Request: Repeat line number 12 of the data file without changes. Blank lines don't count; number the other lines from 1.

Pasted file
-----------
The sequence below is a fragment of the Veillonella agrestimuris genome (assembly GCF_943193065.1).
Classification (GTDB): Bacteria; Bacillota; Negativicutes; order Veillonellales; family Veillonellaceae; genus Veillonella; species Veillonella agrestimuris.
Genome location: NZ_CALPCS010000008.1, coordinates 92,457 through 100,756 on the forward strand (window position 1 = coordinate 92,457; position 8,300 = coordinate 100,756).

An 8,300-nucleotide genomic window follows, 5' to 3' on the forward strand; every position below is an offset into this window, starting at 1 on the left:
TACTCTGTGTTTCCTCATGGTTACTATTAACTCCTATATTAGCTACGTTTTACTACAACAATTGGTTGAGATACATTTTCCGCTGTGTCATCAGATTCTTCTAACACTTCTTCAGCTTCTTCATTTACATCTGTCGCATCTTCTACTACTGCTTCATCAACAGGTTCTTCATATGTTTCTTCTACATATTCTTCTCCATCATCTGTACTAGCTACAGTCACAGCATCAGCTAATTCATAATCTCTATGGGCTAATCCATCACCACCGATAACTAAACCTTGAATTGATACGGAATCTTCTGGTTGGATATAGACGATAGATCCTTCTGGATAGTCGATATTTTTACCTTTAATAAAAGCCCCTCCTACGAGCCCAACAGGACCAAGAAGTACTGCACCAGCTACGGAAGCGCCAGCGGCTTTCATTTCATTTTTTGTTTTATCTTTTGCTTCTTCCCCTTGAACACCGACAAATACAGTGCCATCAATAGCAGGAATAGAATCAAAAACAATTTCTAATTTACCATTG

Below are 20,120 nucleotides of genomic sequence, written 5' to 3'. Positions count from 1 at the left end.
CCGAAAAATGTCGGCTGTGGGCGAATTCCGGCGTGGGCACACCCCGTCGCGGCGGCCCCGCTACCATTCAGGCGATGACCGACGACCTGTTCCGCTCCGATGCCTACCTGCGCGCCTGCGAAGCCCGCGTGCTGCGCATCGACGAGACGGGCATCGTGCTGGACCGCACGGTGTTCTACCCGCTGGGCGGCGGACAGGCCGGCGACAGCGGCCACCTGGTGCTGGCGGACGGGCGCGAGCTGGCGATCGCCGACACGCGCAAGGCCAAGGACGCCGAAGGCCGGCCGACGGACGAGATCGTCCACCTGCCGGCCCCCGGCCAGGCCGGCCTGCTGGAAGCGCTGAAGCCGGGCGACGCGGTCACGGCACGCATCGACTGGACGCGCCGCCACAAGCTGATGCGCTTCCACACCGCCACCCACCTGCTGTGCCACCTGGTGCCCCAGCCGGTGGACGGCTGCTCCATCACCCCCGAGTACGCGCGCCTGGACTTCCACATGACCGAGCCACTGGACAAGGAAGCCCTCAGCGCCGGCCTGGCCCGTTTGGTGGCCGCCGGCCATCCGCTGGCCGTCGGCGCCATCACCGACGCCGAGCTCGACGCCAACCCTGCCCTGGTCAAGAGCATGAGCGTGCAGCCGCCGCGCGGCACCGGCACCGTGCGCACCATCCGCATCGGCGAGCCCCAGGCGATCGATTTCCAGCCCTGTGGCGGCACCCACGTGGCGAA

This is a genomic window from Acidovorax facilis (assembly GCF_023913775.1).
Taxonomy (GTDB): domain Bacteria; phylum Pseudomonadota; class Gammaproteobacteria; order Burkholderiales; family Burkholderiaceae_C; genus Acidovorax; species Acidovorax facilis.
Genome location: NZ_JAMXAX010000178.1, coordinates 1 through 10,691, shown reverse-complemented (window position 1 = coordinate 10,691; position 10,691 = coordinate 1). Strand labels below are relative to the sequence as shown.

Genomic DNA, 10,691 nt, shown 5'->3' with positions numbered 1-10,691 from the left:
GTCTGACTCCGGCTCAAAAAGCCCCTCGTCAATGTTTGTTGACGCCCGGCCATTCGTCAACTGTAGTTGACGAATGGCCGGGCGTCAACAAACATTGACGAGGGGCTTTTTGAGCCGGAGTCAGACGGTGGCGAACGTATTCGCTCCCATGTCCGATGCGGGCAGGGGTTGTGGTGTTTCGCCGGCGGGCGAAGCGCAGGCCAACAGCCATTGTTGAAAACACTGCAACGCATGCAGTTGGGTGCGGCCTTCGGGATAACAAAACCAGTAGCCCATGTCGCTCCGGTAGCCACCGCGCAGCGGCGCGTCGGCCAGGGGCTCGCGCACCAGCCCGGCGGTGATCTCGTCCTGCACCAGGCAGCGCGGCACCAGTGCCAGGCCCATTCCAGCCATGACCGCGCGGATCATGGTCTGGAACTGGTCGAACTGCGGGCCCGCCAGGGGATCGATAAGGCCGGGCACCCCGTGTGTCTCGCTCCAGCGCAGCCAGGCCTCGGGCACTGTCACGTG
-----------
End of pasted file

GTCTGACTCCGGCTCAAAAAGCCCCTCGTCAATGTTTGTTGACGCCCGGCCATTCGTCAACTGTAGTTGACGAATGGCCGGGCGTCAACAAACATTGACGAGGGGCTTTTTGAGCCGGAGTCAGACGGTGGCGAACGTATTCGCTCCCATGTCCGATGCGGGCAGGGGTTGTGGTGTTTCGCCGGCGGGCGAAGCGCAGGCCAACAGCCATTGTTGAAAACACTGCAACGCATGCAGTTGGGTGCGGCCTTCGGGATAACAAAACCAGTAGCCCATGTCGCTCCGGTAGCCACCGCGCAGCGGCGCGTCGGCCAGGGGCTCGCGCACCAGCCCGGCGGTGATCTCGTCCTGCACCAGGCAGCGCGGCACCAGTGCCAGGCCCATTCCAGCCATGACCGCGCGGATCATGGTCTGGAACTGGTCGAACTGCGGGCCCGCCAGGGGATCGATAAGGCCGGGCACCCCGTGTGTCTCGCTCCAGCGCAGCCAGGCCTCGGGCACTGTCACGTG